Investigate these hexagons drawn from different sized equilateral triangles.

This problem is intended to get children to look really hard at something they will see many times in the next few months.

The red ring is inside the blue ring in this picture. Can you rearrange the rings in different ways? Perhaps you can overlap them or put one outside another?

Here is your chance to investigate the number 28 using shapes, cubes ... in fact anything at all.

Explore ways of colouring this set of triangles. Can you make symmetrical patterns?

If I use 12 green tiles to represent my lawn, how many different ways could I arrange them? How many border tiles would I need each time?

Bernard Bagnall describes how to get more out of some favourite NRICH investigations.

Can you find out how the 6-triangle shape is transformed in these tessellations? Will the tessellations go on for ever? Why or why not?

Investigate the numbers that come up on a die as you roll it in the direction of north, south, east and west, without going over the path it's already made.

In my local town there are three supermarkets which each has a special deal on some products. If you bought all your shopping in one shop, where would be the cheapest?

Why does the tower look a different size in each of these pictures?

Can you make these equilateral triangles fit together to cover the paper without any gaps between them? Can you tessellate isosceles triangles?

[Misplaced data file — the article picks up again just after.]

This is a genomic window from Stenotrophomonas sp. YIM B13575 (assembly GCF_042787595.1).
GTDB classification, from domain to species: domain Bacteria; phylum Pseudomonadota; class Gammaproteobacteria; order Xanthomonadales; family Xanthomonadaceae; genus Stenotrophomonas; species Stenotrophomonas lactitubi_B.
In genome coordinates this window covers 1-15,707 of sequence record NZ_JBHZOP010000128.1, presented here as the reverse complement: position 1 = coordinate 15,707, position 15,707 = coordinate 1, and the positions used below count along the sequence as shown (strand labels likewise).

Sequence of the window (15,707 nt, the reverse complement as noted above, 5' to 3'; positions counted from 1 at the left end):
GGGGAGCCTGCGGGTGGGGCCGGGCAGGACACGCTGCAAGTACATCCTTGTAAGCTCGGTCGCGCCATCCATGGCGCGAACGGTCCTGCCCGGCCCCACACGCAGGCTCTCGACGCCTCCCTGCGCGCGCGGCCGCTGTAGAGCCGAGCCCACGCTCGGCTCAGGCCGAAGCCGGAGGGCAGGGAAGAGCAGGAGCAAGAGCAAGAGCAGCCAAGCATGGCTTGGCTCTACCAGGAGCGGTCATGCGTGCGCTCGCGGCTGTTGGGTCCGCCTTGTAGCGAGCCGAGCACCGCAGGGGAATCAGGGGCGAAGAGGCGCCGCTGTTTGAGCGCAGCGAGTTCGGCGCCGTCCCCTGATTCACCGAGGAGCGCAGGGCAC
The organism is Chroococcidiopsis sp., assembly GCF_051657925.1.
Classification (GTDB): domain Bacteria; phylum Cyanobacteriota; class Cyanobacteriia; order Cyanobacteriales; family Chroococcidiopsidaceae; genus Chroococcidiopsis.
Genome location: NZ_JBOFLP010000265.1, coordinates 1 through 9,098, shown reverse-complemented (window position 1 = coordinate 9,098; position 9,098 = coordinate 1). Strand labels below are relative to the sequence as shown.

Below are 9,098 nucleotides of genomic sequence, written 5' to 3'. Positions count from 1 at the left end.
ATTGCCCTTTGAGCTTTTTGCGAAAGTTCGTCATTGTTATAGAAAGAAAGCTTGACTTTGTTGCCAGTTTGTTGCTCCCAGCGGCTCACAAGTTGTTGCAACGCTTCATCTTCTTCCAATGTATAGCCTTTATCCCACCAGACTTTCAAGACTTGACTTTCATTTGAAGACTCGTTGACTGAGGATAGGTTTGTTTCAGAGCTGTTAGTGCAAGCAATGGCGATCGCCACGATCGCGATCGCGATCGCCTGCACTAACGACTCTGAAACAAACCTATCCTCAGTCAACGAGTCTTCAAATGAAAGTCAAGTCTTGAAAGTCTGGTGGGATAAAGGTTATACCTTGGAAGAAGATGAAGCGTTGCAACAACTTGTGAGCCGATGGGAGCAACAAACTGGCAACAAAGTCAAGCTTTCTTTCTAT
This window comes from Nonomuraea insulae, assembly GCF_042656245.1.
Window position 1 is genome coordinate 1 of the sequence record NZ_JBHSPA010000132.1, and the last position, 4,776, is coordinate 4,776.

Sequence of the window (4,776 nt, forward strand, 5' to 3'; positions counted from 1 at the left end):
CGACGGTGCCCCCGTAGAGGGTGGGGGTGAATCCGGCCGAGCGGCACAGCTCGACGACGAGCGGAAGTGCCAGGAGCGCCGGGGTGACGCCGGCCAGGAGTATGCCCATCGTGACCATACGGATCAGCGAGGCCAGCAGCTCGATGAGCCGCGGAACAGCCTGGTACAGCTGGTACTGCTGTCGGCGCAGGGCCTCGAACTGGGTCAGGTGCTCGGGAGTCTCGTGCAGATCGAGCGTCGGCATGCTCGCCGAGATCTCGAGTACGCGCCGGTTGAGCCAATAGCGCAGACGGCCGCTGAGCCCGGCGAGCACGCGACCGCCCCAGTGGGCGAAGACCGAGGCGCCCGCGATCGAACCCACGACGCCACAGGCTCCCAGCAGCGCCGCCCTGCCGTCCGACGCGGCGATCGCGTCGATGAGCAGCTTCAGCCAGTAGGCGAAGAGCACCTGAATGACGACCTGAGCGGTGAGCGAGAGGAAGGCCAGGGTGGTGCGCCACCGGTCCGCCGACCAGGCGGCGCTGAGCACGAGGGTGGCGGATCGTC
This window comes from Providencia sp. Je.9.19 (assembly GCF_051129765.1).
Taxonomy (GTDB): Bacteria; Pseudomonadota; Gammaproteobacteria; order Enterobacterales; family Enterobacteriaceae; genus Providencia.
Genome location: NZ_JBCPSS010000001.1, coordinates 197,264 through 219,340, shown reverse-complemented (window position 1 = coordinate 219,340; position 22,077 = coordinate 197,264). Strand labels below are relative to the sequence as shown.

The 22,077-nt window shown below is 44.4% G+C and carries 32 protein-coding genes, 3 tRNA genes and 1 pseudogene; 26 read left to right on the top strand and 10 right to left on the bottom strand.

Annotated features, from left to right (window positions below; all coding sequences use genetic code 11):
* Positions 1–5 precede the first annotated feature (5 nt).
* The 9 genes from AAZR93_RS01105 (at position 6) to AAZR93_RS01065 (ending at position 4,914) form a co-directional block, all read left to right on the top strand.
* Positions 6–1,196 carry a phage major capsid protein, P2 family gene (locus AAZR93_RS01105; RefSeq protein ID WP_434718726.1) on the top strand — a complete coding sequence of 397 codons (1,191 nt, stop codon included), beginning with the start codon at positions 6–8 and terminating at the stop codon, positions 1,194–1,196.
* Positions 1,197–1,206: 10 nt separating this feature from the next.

This challenge asks you to investigate the total number of cards that would be sent if four children send one to all three others. How many would be sent if there were five children? Six?

Explore Alex's number plumber. What questions would you like to ask? What do you think is happening to the numbers?

Investigate the area of 'slices' cut off this cube of cheese. What would happen if you had different-sized block of cheese to start with?

Here are many ideas for you to investigate - all linked with the number 2000.

Place four pebbles on the sand in the form of a square. Keep adding as few pebbles as necessary to double the area. How many extra pebbles are added each time?

Follow the directions for circling numbers in the matrix. Add all the circled numbers together. Note your answer. Try again with a different starting number. What do you notice?

Investigate and explain the patterns that you see from recording just the units digits of numbers in the times tables.

The ancient Egyptians were said to make right-angled triangles using a rope with twelve equal sections divided by knots. What other triangles could you make if you had a rope like this?

Explore Alex's number plumber. What questions would you like to ask? Don't forget to keep visiting NRICH projects site for the latest developments and questions.

Investigate the different ways these aliens count in this challenge. You could start by thinking about how each of them would write our number 7.